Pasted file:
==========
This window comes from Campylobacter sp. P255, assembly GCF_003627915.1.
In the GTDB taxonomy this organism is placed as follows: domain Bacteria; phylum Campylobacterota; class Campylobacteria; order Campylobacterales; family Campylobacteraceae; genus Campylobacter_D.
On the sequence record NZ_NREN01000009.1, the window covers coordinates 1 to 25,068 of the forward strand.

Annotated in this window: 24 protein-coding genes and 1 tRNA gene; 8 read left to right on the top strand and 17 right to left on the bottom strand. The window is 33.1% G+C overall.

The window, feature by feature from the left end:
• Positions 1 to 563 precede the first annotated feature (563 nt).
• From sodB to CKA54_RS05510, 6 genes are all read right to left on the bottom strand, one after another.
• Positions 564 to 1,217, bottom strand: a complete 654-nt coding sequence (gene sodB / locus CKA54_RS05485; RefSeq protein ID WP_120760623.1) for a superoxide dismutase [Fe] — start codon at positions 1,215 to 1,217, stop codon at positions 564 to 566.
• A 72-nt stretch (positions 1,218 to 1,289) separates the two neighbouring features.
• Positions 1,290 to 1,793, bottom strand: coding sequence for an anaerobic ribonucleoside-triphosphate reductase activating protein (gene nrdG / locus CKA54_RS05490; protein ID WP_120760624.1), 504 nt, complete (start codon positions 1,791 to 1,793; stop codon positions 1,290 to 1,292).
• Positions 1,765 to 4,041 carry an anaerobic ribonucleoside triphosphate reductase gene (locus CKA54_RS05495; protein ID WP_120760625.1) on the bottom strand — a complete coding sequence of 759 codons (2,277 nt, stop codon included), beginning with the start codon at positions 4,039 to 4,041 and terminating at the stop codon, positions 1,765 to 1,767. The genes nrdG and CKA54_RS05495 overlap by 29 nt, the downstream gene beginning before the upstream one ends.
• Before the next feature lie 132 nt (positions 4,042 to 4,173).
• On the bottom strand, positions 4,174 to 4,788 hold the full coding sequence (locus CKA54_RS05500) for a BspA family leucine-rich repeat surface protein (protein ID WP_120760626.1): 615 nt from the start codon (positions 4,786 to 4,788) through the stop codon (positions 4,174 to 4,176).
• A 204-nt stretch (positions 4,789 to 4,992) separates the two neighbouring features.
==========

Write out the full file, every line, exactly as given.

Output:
This window comes from Campylobacter sp. P255, assembly GCF_003627915.1.
In the GTDB taxonomy this organism is placed as follows: domain Bacteria; phylum Campylobacterota; class Campylobacteria; order Campylobacterales; family Campylobacteraceae; genus Campylobacter_D.
On the sequence record NZ_NREN01000009.1, the window covers coordinates 1 to 25,068 of the forward strand.

Annotated in this window: 24 protein-coding genes and 1 tRNA gene; 8 read left to right on the top strand and 17 right to left on the bottom strand. The window is 33.1% G+C overall.

The window, feature by feature from the left end:
• Positions 1 to 563 precede the first annotated feature (563 nt).
• From sodB to CKA54_RS05510, 6 genes are all read right to left on the bottom strand, one after another.
• Positions 564 to 1,217, bottom strand: a complete 654-nt coding sequence (gene sodB / locus CKA54_RS05485; RefSeq protein ID WP_120760623.1) for a superoxide dismutase [Fe] — start codon at positions 1,215 to 1,217, stop codon at positions 564 to 566.
• A 72-nt stretch (positions 1,218 to 1,289) separates the two neighbouring features.
• Positions 1,290 to 1,793, bottom strand: coding sequence for an anaerobic ribonucleoside-triphosphate reductase activating protein (gene nrdG / locus CKA54_RS05490; protein ID WP_120760624.1), 504 nt, complete (start codon positions 1,791 to 1,793; stop codon positions 1,290 to 1,292).
• Positions 1,765 to 4,041 carry an anaerobic ribonucleoside triphosphate reductase gene (locus CKA54_RS05495; protein ID WP_120760625.1) on the bottom strand — a complete coding sequence of 759 codons (2,277 nt, stop codon included), beginning with the start codon at positions 4,039 to 4,041 and terminating at the stop codon, positions 1,765 to 1,767. The genes nrdG and CKA54_RS05495 overlap by 29 nt, the downstream gene beginning before the upstream one ends.
• Before the next feature lie 132 nt (positions 4,042 to 4,173).
• On the bottom strand, positions 4,174 to 4,788 hold the full coding sequence (locus CKA54_RS05500) for a BspA family leucine-rich repeat surface protein (protein ID WP_120760626.1): 615 nt from the start codon (positions 4,786 to 4,788) through the stop codon (positions 4,174 to 4,176).
• A 204-nt stretch (positions 4,789 to 4,992) separates the two neighbouring features.